Russia Says It Will Arrest Openly Gay Tourists
Thinking of taking a vacation to Europe this summer? If a trip to iconic city of Moscow or the edgier St. Petersburg is on your bucket list, an anti-gay law recently passed in Russia may have you thinking again. It is now outlawed to be ‘out and proud.’
In a throwback to the country’s authoritarian ruling, Russian president Vladimir Putin has signed a controversial law that punishes people for “homosexual propaganda.” The law fines people—including tourists—up to 200,000 rubles ($6,240 CDN) for “propaganda of non-traditional sexual relations.” For Canadians—where same-sex marriage is legal—it is unfathomable that Russia’s laws permit the government to arrest and detain gay, or pro-gay, foreigners for up to 14 days before they would then be expelled from the country.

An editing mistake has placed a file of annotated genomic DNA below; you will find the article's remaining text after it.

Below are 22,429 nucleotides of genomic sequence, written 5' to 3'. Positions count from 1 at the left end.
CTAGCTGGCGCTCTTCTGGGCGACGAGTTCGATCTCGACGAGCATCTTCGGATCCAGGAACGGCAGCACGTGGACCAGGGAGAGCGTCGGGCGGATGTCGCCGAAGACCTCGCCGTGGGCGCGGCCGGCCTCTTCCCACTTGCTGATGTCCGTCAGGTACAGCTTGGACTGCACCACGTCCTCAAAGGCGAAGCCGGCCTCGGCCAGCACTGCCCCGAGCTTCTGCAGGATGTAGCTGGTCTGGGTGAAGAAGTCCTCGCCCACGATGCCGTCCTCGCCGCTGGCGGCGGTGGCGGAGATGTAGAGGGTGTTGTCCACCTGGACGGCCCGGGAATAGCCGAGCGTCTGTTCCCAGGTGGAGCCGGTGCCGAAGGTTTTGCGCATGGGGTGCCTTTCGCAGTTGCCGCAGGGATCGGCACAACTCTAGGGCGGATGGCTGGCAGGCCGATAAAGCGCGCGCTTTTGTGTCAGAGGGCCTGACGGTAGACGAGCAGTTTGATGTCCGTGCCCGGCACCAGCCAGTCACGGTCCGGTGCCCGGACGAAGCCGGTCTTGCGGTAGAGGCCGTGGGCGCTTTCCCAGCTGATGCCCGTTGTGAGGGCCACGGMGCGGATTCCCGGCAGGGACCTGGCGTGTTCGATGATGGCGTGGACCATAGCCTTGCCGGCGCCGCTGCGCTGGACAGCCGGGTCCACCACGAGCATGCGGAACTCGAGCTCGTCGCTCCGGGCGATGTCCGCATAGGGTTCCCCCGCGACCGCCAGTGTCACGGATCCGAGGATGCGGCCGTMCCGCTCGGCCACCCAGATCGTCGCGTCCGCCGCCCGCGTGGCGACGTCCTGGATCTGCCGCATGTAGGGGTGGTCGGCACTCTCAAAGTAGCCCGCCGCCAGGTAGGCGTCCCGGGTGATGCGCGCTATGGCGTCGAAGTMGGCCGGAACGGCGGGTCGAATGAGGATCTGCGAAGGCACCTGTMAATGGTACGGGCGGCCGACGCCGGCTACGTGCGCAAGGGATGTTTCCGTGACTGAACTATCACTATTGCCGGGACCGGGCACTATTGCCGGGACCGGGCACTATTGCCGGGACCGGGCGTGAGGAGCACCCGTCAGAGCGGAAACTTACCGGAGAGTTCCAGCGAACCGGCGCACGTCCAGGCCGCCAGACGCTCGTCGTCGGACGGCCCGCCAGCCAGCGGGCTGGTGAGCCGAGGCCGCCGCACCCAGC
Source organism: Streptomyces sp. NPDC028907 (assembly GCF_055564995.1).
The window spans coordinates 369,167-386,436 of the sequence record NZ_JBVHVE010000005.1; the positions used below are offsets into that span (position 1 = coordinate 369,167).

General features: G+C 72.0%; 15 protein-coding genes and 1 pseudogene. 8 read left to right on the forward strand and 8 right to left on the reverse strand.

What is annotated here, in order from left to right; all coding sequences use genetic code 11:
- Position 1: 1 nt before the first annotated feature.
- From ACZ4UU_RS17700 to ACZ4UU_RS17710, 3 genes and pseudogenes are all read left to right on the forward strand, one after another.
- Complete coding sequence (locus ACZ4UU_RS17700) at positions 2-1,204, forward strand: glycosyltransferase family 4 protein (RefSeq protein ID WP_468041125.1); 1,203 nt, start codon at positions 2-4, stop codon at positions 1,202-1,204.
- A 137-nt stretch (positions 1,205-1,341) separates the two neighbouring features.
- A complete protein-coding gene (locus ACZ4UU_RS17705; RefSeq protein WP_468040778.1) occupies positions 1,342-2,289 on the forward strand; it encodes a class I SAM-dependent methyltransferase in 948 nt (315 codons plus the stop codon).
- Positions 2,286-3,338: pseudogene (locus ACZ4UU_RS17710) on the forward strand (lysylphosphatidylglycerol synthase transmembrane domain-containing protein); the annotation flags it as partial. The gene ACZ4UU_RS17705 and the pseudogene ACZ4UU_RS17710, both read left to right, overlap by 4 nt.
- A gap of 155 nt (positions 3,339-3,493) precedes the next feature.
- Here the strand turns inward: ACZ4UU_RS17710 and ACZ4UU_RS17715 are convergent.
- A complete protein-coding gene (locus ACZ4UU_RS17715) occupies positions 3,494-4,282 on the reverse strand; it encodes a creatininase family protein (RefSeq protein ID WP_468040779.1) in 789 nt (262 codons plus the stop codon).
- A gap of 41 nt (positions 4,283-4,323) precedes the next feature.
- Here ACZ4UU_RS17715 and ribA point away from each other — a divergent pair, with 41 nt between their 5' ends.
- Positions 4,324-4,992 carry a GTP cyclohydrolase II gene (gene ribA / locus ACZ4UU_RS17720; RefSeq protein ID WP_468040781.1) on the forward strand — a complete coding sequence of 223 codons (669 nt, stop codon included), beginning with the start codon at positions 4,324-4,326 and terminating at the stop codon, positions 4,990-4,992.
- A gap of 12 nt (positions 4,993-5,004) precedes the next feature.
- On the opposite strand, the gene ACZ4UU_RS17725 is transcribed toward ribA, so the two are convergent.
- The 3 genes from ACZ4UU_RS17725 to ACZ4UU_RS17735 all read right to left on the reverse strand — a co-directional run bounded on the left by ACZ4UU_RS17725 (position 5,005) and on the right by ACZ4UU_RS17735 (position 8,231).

According to Voice of Russia, any display of affection between same-sex couples could cause a “distorted understanding” that gay relations and heterosexual relations are socially equivalent, and risk spreading Western liberalism. Putin claims the law doesn’t discriminate against LGBT people, but rather—in an argument riddled with faulty logic—is there to “protect children from pedophilia.”
And how are these new laws going to impact tourism and the world’s spotlight on the upcoming 2014 Winter Games in Sochi? Will LGBT visitors—or anyone who embraces the gay community—want to visit the games? While Russia’s laws stigmatize and target the gay community, Brazil’s Ministry of Tourism is working to encourage the LGBT community to visit. Brazil, which is hosting the 2016 Summer Olympic Games, as well as the 2014 World Cup.
If I were a gay Olympian and I won a medal you can bet I would wear a rainbow at the medal ceremony. Let the world watch Russia arrest an Olympic medalist.